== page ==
The denial of a petition for writ of habeas corpus is reviewed de novo. Dubria v. Smith, 224 F.3d 995, 1000 (9th Cir. 2000) (en banc). Sandgathe's petition is governed by the Anti-terrorism and Effective Death Penalty Act of 1996 ("AEDPA"). Under AEDPA, "[s]tate court findings of fact are to be presumed correct unless the petitioner rebuts the presumption with clear and convincing evidence." Pollard v. Galaza, 290 F.3d 1030, 1033 (9th Cir.2002), citing 28 U.S.C. § 2254(e)(1).


B. Procedural Default of the Incompetence to Plead Claim in the Robertson Case


In order to qualify for federal habeas review, a state prisoner must exhaust all available state remedies, either through direct appeal of his conviction or through collateral proceedings. Exhaustion occurs when the petitioner has given the state courts a full and fair opportunity to consider and resolve the federal claims. See 28 U.S.C. § 2254(b)(1)(A); Duncan v. Henry, 513 U.S. 364, 365-66, 115 S.Ct. 887, 130 L.Ed.2d 865 (1995).


Procedural default and failure to exhaust are different concepts, see Franklin v. Johnson, 290 F.3d 1223, 1230 (9th Cir.2002), but both are relevant here. Both are reasons a federal court may be required to refuse to hear a habeas claim brought by a defendant convicted in state court. The practical difference between the two is that when a defendant merely fails to exhaust, he may still be able to return to state court to present his claims there. When a defendant's claim is procedurally defaulted, either the state court was presented with the claim but "declined to reach the issue for procedural reasons," or "it is clear that the state court would hold the claim procedurally barred." Id. (internal quotation marks and citation omitted).


A procedural default may be caused by a failure to exhaust federal claims in state court. See, e.g., O'Sullivan v. Boerckel, 526 U.S. 838, 848, 119 S.Ct. 1728, 144 L.Ed.2d 1 (1999) ("Boerckel's failure to present three of his federal habeas claims to the Illinois Supreme Court in a timely fashion has resulted in a procedural default of those claims."). That is what the state alleges happened here. In the state's view, Sandgathe did not give the state courts an adequate opportunity to consider his claims, and, because Oregon does not allow a second shot at habeas relief, the claims are now procedurally barred rather than merely unexhausted. See O.R.S. § 138.550(3) (requiring that all post conviction review claims be asserted in the original or amended petition unless they could not reasonably have been asserted therein). We conclude, to the contrary, that Sandgathe did exhaust his incompetence to plead claim, and that therefore the claim is not procedurally defaulted.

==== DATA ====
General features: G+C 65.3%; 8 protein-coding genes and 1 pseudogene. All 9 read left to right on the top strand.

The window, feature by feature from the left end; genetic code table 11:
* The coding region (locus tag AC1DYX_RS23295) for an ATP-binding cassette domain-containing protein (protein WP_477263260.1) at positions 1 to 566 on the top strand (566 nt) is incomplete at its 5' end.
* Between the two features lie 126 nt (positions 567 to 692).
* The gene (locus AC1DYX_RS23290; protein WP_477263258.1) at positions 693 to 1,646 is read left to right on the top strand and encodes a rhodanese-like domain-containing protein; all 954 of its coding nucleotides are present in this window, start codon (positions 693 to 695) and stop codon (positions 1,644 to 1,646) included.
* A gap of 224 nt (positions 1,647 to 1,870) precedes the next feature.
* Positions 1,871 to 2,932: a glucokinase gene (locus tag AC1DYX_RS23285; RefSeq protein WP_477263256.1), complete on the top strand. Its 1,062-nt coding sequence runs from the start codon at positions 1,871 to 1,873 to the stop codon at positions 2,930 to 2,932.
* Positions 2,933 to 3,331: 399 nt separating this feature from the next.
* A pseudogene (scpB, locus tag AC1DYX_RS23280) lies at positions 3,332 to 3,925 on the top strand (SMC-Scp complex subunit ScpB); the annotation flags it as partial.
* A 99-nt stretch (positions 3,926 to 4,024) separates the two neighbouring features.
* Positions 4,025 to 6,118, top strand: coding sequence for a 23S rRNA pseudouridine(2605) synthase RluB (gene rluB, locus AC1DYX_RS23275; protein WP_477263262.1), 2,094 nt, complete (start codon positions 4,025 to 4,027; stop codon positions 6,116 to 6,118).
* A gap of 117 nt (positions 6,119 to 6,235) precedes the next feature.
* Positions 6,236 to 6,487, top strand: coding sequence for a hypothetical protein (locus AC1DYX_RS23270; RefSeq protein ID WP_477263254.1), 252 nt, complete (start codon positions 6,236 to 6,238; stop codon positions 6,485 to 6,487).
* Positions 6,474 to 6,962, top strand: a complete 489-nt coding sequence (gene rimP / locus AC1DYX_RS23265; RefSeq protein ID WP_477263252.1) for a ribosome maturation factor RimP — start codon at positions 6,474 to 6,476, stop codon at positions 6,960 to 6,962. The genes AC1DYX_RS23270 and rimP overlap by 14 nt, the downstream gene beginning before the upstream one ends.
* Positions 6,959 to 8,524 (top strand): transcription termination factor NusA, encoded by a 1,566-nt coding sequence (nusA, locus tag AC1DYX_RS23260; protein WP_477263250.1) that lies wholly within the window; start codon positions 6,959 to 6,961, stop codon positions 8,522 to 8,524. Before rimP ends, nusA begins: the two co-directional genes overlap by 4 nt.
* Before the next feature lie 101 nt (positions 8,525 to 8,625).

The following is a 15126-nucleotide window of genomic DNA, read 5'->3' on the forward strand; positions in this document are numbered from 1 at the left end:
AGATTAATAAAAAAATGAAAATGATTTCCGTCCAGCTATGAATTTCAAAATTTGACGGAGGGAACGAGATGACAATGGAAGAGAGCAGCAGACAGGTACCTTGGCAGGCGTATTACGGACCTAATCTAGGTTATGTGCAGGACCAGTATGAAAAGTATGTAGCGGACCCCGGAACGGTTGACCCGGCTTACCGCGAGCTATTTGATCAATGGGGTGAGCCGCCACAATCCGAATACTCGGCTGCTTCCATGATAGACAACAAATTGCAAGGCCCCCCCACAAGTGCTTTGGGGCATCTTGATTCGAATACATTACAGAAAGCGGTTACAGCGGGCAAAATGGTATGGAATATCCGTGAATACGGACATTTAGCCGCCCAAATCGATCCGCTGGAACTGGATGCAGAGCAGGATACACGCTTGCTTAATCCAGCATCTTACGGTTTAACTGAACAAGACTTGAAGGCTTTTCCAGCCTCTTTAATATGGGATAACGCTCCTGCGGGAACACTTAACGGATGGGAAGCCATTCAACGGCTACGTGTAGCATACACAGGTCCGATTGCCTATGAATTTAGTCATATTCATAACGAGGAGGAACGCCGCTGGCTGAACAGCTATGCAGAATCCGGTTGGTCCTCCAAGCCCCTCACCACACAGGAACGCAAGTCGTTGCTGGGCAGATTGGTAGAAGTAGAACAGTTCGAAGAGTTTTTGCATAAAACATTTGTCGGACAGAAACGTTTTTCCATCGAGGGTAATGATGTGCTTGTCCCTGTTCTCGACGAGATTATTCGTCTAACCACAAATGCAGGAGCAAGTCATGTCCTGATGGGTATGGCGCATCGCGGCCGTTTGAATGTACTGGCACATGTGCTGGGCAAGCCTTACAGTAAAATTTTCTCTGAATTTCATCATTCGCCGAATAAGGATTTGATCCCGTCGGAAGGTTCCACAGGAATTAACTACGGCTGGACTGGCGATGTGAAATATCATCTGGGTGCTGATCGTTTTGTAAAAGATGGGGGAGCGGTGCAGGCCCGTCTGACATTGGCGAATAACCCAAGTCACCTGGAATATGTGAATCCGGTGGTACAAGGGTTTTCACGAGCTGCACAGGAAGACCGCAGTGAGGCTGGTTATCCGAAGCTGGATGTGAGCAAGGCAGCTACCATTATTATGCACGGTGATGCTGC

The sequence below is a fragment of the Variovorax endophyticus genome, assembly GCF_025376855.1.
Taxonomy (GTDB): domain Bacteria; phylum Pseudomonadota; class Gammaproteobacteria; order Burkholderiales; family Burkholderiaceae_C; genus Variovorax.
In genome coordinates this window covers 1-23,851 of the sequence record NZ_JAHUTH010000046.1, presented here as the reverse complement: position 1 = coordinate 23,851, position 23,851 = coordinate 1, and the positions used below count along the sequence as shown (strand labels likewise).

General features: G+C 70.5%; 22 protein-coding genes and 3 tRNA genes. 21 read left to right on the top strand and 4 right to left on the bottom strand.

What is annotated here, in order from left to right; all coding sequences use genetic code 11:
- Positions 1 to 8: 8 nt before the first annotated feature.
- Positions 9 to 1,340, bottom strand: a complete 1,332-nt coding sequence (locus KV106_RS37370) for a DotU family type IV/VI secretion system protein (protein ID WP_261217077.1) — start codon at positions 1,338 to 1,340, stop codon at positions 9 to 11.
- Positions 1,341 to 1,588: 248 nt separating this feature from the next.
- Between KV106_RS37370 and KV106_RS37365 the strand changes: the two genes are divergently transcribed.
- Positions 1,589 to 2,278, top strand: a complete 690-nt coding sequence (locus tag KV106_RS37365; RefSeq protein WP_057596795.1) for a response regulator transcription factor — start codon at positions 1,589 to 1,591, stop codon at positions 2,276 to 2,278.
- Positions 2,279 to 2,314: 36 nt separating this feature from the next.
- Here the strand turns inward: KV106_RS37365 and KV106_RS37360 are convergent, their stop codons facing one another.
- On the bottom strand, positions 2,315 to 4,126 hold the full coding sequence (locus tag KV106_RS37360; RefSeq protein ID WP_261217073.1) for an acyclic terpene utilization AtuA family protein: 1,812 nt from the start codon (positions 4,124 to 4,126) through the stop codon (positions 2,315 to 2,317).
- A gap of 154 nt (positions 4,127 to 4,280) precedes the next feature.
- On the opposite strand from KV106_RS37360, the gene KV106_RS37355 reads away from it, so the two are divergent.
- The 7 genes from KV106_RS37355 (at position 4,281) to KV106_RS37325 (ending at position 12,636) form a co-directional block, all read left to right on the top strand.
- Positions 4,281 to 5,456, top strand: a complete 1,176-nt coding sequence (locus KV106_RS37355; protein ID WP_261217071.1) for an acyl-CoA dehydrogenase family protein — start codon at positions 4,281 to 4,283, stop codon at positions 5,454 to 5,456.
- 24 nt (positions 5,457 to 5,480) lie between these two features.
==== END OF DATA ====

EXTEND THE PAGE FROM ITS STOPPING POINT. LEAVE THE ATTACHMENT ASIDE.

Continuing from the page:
In his post-conviction petition, Sandgathe, it is true, did not frame his claim of incompetence to enter a plea in the Robertson case (Ground Three) in terms of any federal right. Ordinarily, "fairly presenting" a federal claim means that "the petitioner must make the federal basis of the claim explicit either by citing federal law or the decisions of federal courts, even if the federal basis is self-evident." Lyons v. Crawford, 232 F.3d 666, 668 (9th Cir.2000) (quotation marks and internal citation omitted).